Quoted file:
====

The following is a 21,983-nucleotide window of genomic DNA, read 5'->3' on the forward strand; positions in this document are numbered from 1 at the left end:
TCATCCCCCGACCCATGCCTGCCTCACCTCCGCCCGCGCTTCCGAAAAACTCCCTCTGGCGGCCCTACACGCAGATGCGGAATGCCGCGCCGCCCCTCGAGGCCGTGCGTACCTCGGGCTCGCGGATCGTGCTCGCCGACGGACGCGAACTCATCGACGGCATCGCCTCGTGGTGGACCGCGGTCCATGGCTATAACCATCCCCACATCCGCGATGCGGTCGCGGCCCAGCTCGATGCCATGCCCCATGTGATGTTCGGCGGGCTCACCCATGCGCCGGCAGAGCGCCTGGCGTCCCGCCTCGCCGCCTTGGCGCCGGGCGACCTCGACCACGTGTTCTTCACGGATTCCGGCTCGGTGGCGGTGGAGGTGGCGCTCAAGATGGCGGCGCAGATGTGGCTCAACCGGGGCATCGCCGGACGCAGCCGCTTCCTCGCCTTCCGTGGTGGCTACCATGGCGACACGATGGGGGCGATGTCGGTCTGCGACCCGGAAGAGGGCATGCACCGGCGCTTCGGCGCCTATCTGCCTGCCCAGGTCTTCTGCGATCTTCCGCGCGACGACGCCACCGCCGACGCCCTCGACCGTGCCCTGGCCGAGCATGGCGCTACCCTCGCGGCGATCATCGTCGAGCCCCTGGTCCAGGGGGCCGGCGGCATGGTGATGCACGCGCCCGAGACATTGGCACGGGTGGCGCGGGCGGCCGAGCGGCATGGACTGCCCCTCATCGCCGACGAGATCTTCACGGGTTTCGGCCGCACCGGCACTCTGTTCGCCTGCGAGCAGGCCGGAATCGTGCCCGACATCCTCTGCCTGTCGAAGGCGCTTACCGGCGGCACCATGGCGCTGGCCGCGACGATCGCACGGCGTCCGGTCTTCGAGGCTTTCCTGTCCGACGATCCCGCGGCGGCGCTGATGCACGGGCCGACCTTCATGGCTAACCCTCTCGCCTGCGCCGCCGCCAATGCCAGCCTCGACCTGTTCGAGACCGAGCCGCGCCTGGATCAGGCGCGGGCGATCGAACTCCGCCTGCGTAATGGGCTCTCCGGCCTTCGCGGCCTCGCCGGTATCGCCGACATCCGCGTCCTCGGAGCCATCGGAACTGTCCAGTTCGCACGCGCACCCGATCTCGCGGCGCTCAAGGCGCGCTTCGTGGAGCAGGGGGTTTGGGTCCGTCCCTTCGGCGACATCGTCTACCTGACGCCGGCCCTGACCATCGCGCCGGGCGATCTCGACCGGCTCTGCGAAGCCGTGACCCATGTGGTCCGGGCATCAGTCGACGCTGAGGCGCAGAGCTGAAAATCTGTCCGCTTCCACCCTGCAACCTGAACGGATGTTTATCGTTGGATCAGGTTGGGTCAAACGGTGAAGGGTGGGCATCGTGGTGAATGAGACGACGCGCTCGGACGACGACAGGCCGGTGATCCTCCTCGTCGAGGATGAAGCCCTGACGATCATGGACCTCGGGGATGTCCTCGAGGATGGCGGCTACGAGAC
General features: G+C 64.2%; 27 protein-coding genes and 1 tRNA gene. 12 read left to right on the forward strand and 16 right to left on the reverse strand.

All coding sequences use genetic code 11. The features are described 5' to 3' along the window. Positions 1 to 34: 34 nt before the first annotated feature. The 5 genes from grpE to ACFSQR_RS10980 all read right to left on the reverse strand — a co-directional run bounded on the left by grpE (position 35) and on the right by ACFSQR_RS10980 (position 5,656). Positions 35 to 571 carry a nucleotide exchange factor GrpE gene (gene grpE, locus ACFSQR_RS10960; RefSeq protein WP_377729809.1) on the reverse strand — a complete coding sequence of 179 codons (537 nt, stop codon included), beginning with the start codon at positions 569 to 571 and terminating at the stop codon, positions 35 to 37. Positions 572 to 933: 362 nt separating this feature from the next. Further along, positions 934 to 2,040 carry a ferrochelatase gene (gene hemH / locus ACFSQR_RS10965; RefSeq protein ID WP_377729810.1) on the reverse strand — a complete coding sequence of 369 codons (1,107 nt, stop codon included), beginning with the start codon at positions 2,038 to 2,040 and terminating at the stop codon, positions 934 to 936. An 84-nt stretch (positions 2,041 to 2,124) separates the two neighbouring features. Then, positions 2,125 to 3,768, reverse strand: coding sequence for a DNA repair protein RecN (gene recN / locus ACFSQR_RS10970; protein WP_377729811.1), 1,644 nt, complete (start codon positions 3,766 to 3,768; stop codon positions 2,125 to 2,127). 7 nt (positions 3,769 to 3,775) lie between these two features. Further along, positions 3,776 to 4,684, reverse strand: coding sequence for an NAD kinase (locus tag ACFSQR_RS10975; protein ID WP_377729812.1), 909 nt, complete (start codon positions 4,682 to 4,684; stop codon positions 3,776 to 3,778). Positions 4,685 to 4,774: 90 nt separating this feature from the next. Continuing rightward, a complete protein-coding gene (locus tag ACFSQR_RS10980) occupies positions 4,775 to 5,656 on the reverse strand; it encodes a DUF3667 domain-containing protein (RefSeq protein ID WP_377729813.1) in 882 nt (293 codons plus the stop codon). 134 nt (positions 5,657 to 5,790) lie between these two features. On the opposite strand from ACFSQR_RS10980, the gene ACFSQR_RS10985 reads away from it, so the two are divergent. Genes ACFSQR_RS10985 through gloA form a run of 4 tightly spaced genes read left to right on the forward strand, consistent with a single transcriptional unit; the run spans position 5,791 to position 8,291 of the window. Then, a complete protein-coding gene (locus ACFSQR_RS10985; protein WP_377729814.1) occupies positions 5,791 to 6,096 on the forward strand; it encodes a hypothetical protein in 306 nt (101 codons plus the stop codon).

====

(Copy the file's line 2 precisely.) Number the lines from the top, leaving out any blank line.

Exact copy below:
TCATCCCCCGACCCATGCCTGCCTCACCTCCGCCCGCGCTTCCGAAAAACTCCCTCTGGCGGCCCTACACGCAGATGCGGAATGCCGCGCCGCCCCTCGAGGCCGTGCGTACCTCGGGCTCGCGGATCGTGCTCGCCGACGGACGCGAACTCATCGACGGCATCGCCTCGTGGTGGACCGCGGTCCATGGCTATAACCATCCCCACATCCGCGATGCGGTCGCGGCCCAGCTCGATGCCATGCCCCATGTGATGTTCGGCGGGCTCACCCATGCGCCGGCAGAGCGCCTGGCGTCCCGCCTCGCCGCCTTGGCGCCGGGCGACCTCGACCACGTGTTCTTCACGGATTCCGGCTCGGTGGCGGTGGAGGTGGCGCTCAAGATGGCGGCGCAGATGTGGCTCAACCGGGGCATCGCCGGACGCAGCCGCTTCCTCGCCTTCCGTGGTGGCTACCATGGCGACACGATGGGGGCGATGTCGGTCTGCGACCCGGAAGAGGGCATGCACCGGCGCTTCGGCGCCTATCTGCCTGCCCAGGTCTTCTGCGATCTTCCGCGCGACGACGCCACCGCCGACGCCCTCGACCGTGCCCTGGCCGAGCATGGCGCTACCCTCGCGGCGATCATCGTCGAGCCCCTGGTCCAGGGGGCCGGCGGCATGGTGATGCACGCGCCCGAGACATTGGCACGGGTGGCGCGGGCGGCCGAGCGGCATGGACTGCCCCTCATCGCCGACGAGATCTTCACGGGTTTCGGCCGCACCGGCACTCTGTTCGCCTGCGAGCAGGCCGGAATCGTGCCCGACATCCTCTGCCTGTCGAAGGCGCTTACCGGCGGCACCATGGCGCTGGCCGCGACGATCGCACGGCGTCCGGTCTTCGAGGCTTTCCTGTCCGACGATCCCGCGGCGGCGCTGATGCACGGGCCGACCTTCATGGCTAACCCTCTCGCCTGCGCCGCCGCCAATGCCAGCCTCGACCTGTTCGAGACCGAGCCGCGCCTGGATCAGGCGCGGGCGATCGAACTCCGCCTGCGTAATGGGCTCTCCGGCCTTCGCGGCCTCGCCGGTATCGCCGACATCCGCGTCCTCGGAGCCATCGGAACTGTCCAGTTCGCACGCGCACCCGATCTCGCGGCGCTCAAGGCGCGCTTCGTGGAGCAGGGGGTTTGGGTCCGTCCCTTCGGCGACATCGTCTACCTGACGCCGGCCCTGACCATCGCGCCGGGCGATCTCGACCGGCTCTGCGAAGCCGTGACCCATGTGGTCCGGGCATCAGTCGACGCTGAGGCGCAGAGCTGAAAATCTGTCCGCTTCCACCCTGCAACCTGAACGGATGTTTATCGTTGGATCAGGTTGGGTCAAACGGTGAAGGGTGGGCATCGTGGTGAATGAGACGACGCGCTCGGACGACGACAGGCCGGTGATCCTCCTCGTCGAGGATGAAGCCCTGACGATCATGGACCTCGGGGATGTCCTCGAGGATGGCGGCTACGAGAC